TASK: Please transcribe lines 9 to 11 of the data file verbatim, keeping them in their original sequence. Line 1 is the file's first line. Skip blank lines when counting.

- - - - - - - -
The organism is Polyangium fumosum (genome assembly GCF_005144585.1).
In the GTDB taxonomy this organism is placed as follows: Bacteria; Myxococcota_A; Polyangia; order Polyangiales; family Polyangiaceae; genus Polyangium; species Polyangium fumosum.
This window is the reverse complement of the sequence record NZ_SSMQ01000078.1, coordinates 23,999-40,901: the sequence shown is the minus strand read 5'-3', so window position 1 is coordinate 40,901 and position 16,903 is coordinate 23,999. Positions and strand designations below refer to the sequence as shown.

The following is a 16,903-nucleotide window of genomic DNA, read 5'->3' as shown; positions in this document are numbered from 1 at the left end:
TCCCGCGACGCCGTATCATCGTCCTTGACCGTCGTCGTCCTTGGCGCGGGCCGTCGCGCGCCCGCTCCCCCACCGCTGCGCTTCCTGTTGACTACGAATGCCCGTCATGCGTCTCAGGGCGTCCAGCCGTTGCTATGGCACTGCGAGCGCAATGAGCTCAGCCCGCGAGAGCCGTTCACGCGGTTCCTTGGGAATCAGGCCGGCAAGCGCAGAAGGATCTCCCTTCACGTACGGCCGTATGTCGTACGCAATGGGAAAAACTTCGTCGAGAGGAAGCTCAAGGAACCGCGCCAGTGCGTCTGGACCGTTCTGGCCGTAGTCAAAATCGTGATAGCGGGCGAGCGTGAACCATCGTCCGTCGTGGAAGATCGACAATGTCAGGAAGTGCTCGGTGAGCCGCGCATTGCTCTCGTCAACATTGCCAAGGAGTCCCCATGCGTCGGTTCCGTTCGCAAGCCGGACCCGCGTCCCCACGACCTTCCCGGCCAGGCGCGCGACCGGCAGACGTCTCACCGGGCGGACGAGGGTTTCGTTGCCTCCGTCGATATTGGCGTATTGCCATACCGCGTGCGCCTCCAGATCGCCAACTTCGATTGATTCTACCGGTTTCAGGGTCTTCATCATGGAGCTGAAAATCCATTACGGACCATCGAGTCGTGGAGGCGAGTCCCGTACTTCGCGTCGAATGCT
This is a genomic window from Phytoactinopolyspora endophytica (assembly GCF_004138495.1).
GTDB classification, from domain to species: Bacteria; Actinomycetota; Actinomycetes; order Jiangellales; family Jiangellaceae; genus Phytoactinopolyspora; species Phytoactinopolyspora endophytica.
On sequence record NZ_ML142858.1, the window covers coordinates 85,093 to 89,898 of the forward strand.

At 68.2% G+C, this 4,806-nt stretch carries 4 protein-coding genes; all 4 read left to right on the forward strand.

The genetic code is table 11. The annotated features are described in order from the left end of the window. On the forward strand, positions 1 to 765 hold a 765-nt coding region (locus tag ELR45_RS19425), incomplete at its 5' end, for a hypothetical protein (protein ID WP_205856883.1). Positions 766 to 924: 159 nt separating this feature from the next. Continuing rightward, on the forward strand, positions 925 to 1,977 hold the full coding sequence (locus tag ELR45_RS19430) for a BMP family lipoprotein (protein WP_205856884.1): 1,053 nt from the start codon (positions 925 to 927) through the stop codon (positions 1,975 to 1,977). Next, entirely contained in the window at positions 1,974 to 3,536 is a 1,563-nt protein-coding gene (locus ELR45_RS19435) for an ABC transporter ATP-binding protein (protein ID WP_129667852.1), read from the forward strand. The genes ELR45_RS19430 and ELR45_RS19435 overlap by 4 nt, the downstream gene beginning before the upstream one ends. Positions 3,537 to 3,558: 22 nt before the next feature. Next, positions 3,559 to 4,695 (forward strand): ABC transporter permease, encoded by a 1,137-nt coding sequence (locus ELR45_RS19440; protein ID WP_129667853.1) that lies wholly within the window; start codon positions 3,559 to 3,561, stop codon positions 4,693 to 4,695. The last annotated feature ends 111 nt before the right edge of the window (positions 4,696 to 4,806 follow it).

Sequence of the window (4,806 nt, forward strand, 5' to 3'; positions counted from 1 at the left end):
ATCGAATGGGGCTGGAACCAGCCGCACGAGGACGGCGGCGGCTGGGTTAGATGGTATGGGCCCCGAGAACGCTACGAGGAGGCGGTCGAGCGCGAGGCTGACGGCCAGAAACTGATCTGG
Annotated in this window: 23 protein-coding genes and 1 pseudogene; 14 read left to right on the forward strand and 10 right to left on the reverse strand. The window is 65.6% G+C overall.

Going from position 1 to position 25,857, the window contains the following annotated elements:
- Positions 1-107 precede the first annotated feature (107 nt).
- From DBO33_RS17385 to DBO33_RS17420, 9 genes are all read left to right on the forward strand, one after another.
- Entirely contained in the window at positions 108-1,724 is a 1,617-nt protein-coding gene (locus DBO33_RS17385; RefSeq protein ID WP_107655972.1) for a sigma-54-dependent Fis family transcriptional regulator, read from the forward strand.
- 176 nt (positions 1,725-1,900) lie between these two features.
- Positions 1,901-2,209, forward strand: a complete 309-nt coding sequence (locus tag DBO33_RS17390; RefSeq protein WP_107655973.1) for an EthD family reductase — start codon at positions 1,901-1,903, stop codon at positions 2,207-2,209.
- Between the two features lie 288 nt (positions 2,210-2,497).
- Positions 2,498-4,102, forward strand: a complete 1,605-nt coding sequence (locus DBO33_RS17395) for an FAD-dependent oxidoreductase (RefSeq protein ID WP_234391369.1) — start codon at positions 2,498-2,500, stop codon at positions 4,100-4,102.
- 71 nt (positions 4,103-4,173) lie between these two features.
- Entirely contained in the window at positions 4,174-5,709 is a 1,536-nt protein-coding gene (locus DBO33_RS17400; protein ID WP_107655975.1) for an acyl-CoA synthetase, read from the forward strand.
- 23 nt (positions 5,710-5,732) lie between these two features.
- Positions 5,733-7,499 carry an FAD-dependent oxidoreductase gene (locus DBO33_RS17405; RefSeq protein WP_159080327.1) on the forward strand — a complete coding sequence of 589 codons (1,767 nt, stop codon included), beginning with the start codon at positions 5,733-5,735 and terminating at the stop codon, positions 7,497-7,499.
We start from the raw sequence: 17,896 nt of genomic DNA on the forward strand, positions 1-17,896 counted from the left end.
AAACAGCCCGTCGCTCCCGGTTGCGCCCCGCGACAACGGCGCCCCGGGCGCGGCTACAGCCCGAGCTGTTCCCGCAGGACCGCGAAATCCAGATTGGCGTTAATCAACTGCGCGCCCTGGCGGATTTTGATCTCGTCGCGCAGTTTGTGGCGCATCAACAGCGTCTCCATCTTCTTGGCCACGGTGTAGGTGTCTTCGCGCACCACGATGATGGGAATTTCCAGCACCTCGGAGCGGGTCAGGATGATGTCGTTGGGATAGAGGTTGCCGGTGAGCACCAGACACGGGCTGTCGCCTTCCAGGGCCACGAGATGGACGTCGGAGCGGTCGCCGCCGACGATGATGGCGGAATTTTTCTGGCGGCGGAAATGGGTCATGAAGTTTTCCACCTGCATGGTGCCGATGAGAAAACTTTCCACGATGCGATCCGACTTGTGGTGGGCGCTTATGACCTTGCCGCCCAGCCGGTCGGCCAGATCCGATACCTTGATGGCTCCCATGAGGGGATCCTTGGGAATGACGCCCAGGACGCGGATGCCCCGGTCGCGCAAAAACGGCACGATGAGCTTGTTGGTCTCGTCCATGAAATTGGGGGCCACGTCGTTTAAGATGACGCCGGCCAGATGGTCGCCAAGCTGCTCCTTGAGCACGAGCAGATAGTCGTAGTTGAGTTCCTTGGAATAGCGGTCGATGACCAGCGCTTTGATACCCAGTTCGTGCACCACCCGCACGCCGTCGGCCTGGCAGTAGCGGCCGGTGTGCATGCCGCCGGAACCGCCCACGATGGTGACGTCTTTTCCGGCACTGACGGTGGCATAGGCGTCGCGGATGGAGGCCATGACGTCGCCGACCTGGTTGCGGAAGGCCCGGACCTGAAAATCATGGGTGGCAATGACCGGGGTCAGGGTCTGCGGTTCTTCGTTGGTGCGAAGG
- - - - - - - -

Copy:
At 68.2% G+C, this 4,806-nt stretch carries 4 protein-coding genes; all 4 read left to right on the forward strand.

The genetic code is table 11. The annotated features are described in order from the left end of the window. On the forward strand, positions 1 to 765 hold a 765-nt coding region (locus tag ELR45_RS19425), incomplete at its 5' end, for a hypothetical protein (protein ID WP_205856883.1). Positions 766 to 924: 159 nt separating this feature from the next. Continuing rightward, on the forward strand, positions 925 to 1,977 hold the full coding sequence (locus tag ELR45_RS19430) for a BMP family lipoprotein (protein WP_205856884.1): 1,053 nt from the start codon (positions 925 to 927) through the stop codon (positions 1,975 to 1,977). Next, entirely contained in the window at positions 1,974 to 3,536 is a 1,563-nt protein-coding gene (locus ELR45_RS19435) for an ABC transporter ATP-binding protein (protein ID WP_129667852.1), read from the forward strand. The genes ELR45_RS19430 and ELR45_RS19435 overlap by 4 nt, the downstream gene beginning before the upstream one ends. Positions 3,537 to 3,558: 22 nt before the next feature. Next, positions 3,559 to 4,695 (forward strand): ABC transporter permease, encoded by a 1,137-nt coding sequence (locus ELR45_RS19440; protein ID WP_129667853.1) that lies wholly within the window; start codon positions 3,559 to 3,561, stop codon positions 4,693 to 4,695. The last annotated feature ends 111 nt before the right edge of the window (positions 4,696 to 4,806 follow it).

Sequence of the window (4,806 nt, forward strand, 5' to 3'; positions counted from 1 at the left end):